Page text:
If you were a child in the 2000s, chances are you watched Samurai Jack.
Created by Genndy Tartakovsky, it’s quite possibly one of the most critically acclaimed animated programs of all time, though fans were understandably disappointed when it ended without a conclusion after four seasons in 2004. Something magic happened in 2017 though; it came back for a fifth and final season, which actually had a proper finale. And fans now have something else to be excited about: a new Samurai Jack game.
With a story put together by Genndy Tartakovsky and series writer Darrick Bachman, along with voice-acting by the original cast, action platform game Samurai Jack: Battle Through Time is about as authentic to the franchise as you can get. It pits Samurai Jack against the troublesome Aku once again, forcing him to battle through time as he attempts to defeat Aku, in the past, to save the future.
“Samurai Jack: Battle Through Time is about as authentic to the franchise as you can get”
Each one of Samurai Jack: Battle Through Time‘s levels finds the titular hero in a new environment, and there’s a decent amount of variety to be found within them. There’s a spooky graveyard, a creepy cave, a craggy mountain, and even a train to battle across. No matter where your journey finds you, however, the action remains the same. Progress forward, beat any bad guys that stand in your path, then face off against a powerful boss.
Combat will be familiar to anyone that’s played an action game in recent years. You have a standard attack that forms the basis of your combos, and a heavy attack that does more damage but is more cumbersome. Both can be combined with a range of other actions for a bit of versatility, such as jumps, dodges, and a handy guard rush. There are ranged weapons, too, which can be quickly flung out or fired with a tap of the right trigger, or aimed with the left trigger for more precision. And you have a powerful super attack that’s best saved for large groups of enemies or troublesome bosses.
Of course, Jack’s magical sword is his primary weapon, but a whole host of additional melee weapons can be picked up and wielded too, from maces to sticks. They all have their strengths and weaknesses when facing certain enemies, but will eventually break if you don’t pay to repair them when encountering Da Samurai. He’s your man for upgrading your level with all of the available weapon types as well, allowing you to then use your skill points to learn new abilities.
Chances are you’ll be far from completing all three of Samurai Jack: Battle Through Time‘s skill trees by the time you’ve finished its sub 10-hour campaign, however. As such, you’re best prioritising the skills you want the most, then finishing things off by replaying levels or engaging in the unlockable missions mode. Opening many of the loot-filled chests strewn throughout the game’s levels require you to double jump or Jump Good, for example, so they’re skills you should probably unlock as soon as you can.
“If you’re a fan of the franchise, you’ll get a real kick from seeing many familiar faces, all brought wonderfully to life”
The slow pace at which you unlock skills does unfortunately bring the gameplay down a little. On your first playthrough, the one that really matters, you’ll be rather limited by Jack’s moveset. On top of that, combat just doesn’t flow quite as well as it should, and the lock on system isn’t the best. Sometimes you’ll find yourself battling upwards of five enemies at a time, and with your attack animations not interruptable for a quick dodge or block, it’s easy to find yourself in a world of pain when an enemy lunges at you from offscreen, and then have other enemies capitalise upon it.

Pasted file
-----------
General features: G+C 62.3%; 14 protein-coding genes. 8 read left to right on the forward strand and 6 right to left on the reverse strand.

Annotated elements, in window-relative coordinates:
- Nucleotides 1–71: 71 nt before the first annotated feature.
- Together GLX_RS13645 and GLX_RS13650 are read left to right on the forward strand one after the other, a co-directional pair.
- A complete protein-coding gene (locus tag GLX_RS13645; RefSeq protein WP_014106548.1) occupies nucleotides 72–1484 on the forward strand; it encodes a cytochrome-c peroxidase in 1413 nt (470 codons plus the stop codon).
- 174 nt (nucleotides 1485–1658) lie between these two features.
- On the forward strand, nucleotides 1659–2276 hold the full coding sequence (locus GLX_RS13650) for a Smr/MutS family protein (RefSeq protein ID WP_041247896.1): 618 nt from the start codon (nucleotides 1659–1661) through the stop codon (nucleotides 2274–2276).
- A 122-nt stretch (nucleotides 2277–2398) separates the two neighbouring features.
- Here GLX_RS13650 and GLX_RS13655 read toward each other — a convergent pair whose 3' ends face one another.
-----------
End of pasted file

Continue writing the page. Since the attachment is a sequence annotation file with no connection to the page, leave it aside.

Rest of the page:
It’s not fun being hit by one enemy and then not being able to do anything until yet another gets a hit in, leading to some frustrating moments at times. And then there’s the fact that your own hits often don’t appear to do any damage at all. Enemies rarely flinch or react when you actually do damage to them, giving you little feedback. And their health is variable; when there are many enemies on screen, they’ll generally go down in just one or two hits each. But when you’re tackling just a few, they’re much harder to put down. It leads to an experience that feels inconsistent.
“It’s just a shame that Samurai Jack: Battle Through Time‘s combat hasn’t been given a little more care and attention”
Once you’ve expanded Jack’s repertoire though, and got used to the game’s clunky mechanics, you can start having a decent amount of fun with Samurai Jack: Battle Through Time. It looks rather nice, has a nice mix of platforming and combat, and allows you to go off the beaten track frequently enough to grab yet more loot and collectables. If you’re a fan of the franchise, which you most likely are if you’re reading this, you’ll also get a real kick from seeing many familiar faces, all brought wonderfully to life.
It’s just a shame that Samurai Jack: Battle Through Time‘s combat hasn’t been given a little more care and attention to ensure that it flows better. With there being so much of it, its clunky nature drags the game down a fair bit. Still, if you’re a huge Samurai Jack fan who wants to spend some more time with the character, it’s worth a play. But if you have experience with the likes of Devil May Cry or Ninja Gaiden, you will find its gameplay lacking.